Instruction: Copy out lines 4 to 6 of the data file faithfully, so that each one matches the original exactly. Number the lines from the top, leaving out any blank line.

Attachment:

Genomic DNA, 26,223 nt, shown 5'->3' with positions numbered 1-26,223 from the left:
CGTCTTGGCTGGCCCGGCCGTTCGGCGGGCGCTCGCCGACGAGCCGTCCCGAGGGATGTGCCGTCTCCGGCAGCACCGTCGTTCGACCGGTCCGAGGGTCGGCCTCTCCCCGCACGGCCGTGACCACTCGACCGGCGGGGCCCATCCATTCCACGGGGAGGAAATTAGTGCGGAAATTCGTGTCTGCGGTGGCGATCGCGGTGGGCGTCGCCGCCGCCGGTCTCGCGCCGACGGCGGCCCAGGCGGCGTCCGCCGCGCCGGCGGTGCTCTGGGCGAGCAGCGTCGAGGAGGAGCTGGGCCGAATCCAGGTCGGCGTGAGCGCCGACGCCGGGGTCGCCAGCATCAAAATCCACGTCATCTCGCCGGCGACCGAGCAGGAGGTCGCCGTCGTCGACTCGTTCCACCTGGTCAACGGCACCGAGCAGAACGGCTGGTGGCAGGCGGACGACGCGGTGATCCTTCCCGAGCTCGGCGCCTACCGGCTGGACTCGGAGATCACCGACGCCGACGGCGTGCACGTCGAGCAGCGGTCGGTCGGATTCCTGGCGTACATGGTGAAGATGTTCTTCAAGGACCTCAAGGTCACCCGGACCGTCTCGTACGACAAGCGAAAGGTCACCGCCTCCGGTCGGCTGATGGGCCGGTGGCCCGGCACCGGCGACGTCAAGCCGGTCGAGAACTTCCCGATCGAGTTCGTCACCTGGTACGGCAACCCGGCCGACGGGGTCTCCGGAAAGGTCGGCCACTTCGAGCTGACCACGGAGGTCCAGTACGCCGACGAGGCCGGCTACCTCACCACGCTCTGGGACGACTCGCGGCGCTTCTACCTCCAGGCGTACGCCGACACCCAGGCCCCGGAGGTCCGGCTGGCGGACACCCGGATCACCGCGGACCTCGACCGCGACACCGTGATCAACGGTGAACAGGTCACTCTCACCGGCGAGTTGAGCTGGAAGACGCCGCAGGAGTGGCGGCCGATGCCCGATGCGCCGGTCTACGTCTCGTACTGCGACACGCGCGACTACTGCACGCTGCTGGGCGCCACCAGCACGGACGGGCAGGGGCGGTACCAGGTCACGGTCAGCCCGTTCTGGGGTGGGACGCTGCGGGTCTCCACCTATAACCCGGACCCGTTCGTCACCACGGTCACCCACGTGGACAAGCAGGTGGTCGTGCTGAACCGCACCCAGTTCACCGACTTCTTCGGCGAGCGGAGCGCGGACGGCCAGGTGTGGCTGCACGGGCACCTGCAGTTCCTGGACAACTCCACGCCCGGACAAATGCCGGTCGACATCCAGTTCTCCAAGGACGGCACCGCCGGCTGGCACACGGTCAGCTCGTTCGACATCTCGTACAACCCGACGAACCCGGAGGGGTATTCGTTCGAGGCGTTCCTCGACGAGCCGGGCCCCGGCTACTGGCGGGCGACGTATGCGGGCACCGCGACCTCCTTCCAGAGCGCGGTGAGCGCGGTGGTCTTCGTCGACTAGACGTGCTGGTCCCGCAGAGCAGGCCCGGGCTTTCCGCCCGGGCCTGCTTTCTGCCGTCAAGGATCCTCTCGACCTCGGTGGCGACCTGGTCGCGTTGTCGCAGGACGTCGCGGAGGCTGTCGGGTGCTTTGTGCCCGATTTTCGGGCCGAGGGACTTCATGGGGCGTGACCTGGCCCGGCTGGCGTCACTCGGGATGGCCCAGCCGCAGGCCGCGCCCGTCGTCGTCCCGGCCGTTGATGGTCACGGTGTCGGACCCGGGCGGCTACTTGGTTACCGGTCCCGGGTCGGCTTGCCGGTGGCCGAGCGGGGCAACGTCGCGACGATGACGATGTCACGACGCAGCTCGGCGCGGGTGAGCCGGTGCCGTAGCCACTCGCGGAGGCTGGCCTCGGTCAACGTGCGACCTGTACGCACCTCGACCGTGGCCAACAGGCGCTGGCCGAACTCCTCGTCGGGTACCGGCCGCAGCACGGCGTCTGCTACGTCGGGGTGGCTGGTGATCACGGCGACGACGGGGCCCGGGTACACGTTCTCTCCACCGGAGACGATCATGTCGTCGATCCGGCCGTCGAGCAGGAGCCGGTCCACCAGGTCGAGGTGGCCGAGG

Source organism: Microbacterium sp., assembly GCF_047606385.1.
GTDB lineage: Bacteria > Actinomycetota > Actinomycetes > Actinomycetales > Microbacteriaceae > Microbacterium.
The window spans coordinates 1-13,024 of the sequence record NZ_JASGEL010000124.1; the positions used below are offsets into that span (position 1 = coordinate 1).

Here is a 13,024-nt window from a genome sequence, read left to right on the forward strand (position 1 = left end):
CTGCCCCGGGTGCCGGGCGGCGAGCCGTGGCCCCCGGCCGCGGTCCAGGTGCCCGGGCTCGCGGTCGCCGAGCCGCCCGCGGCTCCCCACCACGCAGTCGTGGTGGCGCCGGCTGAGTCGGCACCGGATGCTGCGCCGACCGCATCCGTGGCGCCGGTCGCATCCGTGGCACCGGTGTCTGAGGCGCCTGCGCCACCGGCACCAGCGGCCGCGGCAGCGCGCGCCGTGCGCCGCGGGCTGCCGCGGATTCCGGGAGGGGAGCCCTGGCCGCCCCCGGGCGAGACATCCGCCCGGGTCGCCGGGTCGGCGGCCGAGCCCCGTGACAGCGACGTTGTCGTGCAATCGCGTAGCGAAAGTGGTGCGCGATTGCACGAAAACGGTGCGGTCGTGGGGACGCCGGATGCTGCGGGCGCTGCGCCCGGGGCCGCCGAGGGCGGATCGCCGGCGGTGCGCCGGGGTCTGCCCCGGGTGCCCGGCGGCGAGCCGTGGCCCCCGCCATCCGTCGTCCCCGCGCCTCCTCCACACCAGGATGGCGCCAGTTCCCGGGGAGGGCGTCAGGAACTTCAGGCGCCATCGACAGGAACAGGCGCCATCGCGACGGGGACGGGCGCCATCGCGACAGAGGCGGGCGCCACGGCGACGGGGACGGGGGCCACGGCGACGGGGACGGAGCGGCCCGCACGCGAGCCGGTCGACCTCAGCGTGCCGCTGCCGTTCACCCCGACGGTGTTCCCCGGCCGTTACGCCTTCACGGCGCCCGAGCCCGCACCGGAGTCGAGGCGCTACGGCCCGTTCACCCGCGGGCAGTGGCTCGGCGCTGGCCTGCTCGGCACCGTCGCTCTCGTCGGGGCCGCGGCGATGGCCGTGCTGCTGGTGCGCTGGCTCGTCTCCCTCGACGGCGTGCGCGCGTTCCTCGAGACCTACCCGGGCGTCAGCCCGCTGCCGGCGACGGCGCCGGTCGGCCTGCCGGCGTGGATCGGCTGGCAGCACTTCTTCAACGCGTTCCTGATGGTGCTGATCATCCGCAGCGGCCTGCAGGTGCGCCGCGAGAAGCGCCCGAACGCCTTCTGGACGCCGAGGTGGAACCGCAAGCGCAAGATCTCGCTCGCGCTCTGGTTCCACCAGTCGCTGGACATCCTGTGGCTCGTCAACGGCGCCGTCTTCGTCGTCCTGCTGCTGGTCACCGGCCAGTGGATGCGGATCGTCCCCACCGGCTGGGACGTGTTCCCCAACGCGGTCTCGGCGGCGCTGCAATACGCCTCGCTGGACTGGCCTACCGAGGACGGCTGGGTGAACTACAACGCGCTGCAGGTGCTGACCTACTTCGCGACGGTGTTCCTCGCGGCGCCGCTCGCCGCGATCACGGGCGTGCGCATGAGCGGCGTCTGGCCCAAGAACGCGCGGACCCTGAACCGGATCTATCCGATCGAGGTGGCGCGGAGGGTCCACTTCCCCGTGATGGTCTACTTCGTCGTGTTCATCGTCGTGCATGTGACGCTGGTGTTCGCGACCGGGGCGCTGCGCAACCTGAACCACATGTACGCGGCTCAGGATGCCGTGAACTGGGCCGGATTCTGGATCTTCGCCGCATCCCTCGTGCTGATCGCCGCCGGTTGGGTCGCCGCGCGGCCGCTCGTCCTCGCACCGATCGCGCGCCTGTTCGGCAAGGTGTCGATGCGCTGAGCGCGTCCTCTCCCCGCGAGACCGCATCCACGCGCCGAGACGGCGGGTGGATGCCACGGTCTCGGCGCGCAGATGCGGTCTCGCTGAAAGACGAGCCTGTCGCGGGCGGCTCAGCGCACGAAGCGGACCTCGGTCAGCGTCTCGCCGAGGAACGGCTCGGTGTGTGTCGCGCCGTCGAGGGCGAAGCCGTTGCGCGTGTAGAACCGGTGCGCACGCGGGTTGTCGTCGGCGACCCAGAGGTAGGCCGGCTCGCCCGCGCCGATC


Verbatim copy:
GTDB lineage: Bacteria > Actinomycetota > Actinomycetes > Actinomycetales > Microbacteriaceae > Microbacterium.
The window spans coordinates 1-13,024 of the sequence record NZ_JASGEL010000124.1; the positions used below are offsets into that span (position 1 = coordinate 1).

Here is a 13,024-nt window from a genome sequence, read left to right on the forward strand (position 1 = left end):